Your editor has already argued that this kind of ends-justify-the-means logic will damage the effort to expand choice, especially with the very minority communities for which we are championing. As Greg Forster of the Milton & Rose D. Friedman Foundation notes in a piece on DeVos’ nomination (as well as an earlier commentary), the failure to openly, honestly, and consistently call out Trump’s bigotry (as well as that of Bannon and Sessions) will also damage support for choice within the overall school reform movement itself.
Why? This is because the success of the movement itself — especially the expansion of choice — has (and continues to) depend on a bipartisan and socioeconomically diverse coalition that includes progressives, Centrist Democrats, and black civil rights activists for whom bigotry against children black and brown is a major concern. School choice activists (along with conservative reformers) cannot “turn a blind eye to racism” or ignore Trump’s long record of bigotry without risking loss of support for their efforts. Declares Forster: “My biggest fear is that the school choice issue will become tied to Trump... a notorious racist who discriminates against blacks in his businesses, said a judge of Mexican ancestry couldn’t judge him impartially… and refused, three times, to repudiate the KKK when first asked to do so.”
This is what makes the presence of DeVos in the Trump Administration so troubling. Because of her advocacy for school choice, her presence alongside Trump (as well as Bannon and Sessions) makes it even harder for Black, Latino, and Asian reformers who champion choice to continue doing so without risk of damaging their work with the men, women, and children who look like them. Which means choice advocates will struggle even more mightily against traditionalists who will cleverly use such associations to tarnish charters and vouchers. As I have noted in the past, bad news (including bad studies and associations with evil people) cast longer shadows than evidence of the good.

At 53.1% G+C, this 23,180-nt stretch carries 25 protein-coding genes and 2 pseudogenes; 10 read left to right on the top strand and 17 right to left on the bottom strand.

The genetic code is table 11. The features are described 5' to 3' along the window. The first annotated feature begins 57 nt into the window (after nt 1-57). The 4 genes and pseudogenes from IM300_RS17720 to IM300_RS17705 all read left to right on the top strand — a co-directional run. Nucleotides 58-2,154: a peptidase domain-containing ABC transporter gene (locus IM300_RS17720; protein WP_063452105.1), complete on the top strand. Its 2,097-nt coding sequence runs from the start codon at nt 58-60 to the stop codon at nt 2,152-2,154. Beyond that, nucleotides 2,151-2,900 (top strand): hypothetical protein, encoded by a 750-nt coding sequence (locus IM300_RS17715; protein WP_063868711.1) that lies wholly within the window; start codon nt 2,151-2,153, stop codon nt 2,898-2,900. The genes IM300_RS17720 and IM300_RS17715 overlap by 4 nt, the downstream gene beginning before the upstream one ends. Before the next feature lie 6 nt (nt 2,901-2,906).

The good news, as Forster notes, is that there are ways to avoid associating choice with Trump’s bigotry. One way is to focus solely on expanding choice at the state levels, essentially abandoning federal policy until Trump and DeVos leave office. Certainly this means losing key tools in expanding choice, especially against traditional districts and others opposed to allowing poor and minority children to attain high-quality options. Such a move, however, is far better for efforts to expand choice than to associate the movement with a regime that has no interest in helping black and brown children anyway.
As I wrote yesterday, I pray that DeVos will be a strong champion for all of our children, and will challenge the bigotry that will come from Trump’s administration. I know others critical of her associating with the regime will do the same. But the concerns remain outstanding and, given the record, legitimate. So reformers can’t either ignore them. Or remain silent.